Parts shortage forces auto makers to cancel shifts
By GREG KEENAN, AUTO INDUSTRY REPORTER
The Globe and Mail
Friday, September 13, 2001
The arteries that link the heart of the Canadian auto
industry with its main customers and some parts suppliers in
the United States remained partly clogged yesterday, causing
some temporary plant shutdowns.
Honda of Canada Manufacturing Inc. cancelled the
second shifts at its two assembly plants in Alliston, Ont.
Full production at the plants, which assemble minivans, sport
utility vehicles and compact cars, is expected to resume
DaimlerChrysler Canada Inc. sent home about 900
workers at its minivan plant in Windsor, Ont., after they had
worked about half of their normal 7½-hour shift. The absence
of supplies of one part caused the shutdown, said
DaimlerChrysler spokesman Bob Renaud.
Afternoon and evening shifts at the three-shift operation
are expected to return to full production. Another plant in
Windsor and a plant in Brampton, Ont., ran full shifts.
Ford Motor Co. of Canada Ltd. and General Motors
of Canada Ltd. reported that their assembly and parts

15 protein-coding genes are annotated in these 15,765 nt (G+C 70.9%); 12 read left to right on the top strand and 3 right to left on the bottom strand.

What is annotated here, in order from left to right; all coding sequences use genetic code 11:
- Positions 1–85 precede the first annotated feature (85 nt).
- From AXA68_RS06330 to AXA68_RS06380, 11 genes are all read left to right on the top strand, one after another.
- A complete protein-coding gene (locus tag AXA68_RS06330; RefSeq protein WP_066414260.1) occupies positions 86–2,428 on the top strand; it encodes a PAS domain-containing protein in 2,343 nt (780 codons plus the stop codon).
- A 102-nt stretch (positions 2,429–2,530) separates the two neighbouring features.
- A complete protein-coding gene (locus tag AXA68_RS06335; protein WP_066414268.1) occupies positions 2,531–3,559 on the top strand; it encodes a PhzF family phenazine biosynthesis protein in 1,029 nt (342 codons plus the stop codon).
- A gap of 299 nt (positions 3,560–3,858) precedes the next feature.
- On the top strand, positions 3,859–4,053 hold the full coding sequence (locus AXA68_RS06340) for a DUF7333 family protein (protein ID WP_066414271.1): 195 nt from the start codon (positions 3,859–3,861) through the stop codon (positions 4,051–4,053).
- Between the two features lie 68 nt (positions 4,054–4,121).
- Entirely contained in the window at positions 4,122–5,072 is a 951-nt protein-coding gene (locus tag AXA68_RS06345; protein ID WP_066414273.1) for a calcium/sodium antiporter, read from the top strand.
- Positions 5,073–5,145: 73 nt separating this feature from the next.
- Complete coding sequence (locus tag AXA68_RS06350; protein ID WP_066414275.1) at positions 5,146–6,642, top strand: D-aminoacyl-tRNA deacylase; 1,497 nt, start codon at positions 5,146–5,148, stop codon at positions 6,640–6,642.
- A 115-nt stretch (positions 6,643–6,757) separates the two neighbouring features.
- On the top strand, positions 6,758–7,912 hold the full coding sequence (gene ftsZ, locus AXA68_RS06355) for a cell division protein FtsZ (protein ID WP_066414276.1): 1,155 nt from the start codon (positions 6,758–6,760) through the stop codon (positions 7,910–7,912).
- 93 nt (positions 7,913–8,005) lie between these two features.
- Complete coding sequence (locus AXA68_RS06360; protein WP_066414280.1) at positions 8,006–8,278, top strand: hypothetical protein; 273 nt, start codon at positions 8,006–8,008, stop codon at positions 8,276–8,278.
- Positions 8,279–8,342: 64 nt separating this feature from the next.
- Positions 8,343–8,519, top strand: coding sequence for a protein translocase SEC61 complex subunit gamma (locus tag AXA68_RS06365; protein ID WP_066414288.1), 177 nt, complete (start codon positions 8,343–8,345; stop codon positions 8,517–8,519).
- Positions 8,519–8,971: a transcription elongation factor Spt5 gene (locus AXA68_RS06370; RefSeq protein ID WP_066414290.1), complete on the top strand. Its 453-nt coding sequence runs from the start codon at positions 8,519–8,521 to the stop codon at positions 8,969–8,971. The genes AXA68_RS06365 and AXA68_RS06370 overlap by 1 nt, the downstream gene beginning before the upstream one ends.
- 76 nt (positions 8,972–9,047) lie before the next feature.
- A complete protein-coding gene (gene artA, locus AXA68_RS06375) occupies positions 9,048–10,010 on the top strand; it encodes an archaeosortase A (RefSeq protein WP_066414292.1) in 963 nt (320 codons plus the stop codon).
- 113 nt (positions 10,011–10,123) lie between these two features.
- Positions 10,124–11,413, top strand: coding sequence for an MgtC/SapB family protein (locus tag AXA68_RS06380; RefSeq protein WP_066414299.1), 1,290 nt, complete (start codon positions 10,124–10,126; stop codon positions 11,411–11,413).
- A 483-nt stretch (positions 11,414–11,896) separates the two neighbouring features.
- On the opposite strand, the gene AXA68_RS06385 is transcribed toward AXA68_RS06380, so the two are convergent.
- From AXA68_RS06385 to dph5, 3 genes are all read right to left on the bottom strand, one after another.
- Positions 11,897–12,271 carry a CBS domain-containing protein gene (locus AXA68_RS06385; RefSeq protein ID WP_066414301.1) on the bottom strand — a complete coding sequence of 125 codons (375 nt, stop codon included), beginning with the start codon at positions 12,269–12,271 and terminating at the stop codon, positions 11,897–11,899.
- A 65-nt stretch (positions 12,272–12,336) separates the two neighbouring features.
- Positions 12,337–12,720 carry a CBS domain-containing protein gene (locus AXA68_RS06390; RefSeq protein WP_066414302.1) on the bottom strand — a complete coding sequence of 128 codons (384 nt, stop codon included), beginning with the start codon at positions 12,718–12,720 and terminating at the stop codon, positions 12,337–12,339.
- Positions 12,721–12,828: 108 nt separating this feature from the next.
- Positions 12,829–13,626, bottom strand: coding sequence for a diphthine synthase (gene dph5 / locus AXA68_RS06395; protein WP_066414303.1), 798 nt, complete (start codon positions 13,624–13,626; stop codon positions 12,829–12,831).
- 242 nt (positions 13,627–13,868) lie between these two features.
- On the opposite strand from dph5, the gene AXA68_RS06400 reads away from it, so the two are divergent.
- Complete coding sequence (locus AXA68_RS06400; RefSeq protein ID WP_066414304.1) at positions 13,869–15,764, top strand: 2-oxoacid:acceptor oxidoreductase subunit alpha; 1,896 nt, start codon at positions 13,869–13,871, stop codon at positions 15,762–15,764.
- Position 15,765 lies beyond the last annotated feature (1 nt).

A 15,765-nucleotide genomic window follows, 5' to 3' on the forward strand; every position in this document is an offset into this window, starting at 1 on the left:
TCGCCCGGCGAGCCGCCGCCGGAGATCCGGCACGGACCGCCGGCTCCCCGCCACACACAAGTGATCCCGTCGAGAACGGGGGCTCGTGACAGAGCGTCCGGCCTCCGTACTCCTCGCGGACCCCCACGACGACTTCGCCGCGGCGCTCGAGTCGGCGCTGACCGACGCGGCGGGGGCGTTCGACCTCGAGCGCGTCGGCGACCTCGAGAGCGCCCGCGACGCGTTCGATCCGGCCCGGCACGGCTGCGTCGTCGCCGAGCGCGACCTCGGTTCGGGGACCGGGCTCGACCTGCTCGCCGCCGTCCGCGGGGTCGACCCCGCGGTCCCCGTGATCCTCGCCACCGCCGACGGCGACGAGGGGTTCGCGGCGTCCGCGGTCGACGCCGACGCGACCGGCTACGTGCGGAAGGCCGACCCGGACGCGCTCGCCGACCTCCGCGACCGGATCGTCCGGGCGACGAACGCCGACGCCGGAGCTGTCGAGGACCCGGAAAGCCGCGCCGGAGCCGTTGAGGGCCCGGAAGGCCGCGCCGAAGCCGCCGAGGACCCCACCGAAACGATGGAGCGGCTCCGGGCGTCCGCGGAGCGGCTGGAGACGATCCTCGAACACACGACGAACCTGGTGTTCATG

operations ran normally.
Several companies acknowledged that there were lengthy
delays getting trucks carrying finished vehicles across the
border. Hundreds of trucks carrying only finished vehicles
cross the border each day.
Honda, which ships about 60 per cent of its Odyssey
minivans, Acura MDX sport utility vehicles and Civic compacts
by truck, had at one point 22 trucks carrying its vehicles
sitting on Highway 401 near Windsor, spokesman Jim Miller
One truck arrived close to the border at 5 p.m. Wednesday,
but didn't make it across until 8 a.m. yesterday.
The delays are not significant, said Mr. Renaud of
"If a vehicle is delayed in delivery by 12 hours, it's not
the same as a part required in a plant in three to four hours
as part of a just-in-time delivery system," he said.
The Peace Bridge between Fort Erie, Ont., and Buffalo,
N.Y., was open yesterday, but trucks were being diverted
before they got to the bridge so they could be inspected.
There was a 27-kilometre-long line of traffic along Highway
401 east of Windsor waiting to cross the Ambassador Bridge or
the Windsor-Detroit Tunnel into Detroit.
Delays were growing at the Bluewater Bridge crossing
between Sarnia, Ont., and Port Huron, Mich., with lines of
traffic 10 to 20 kilometres long.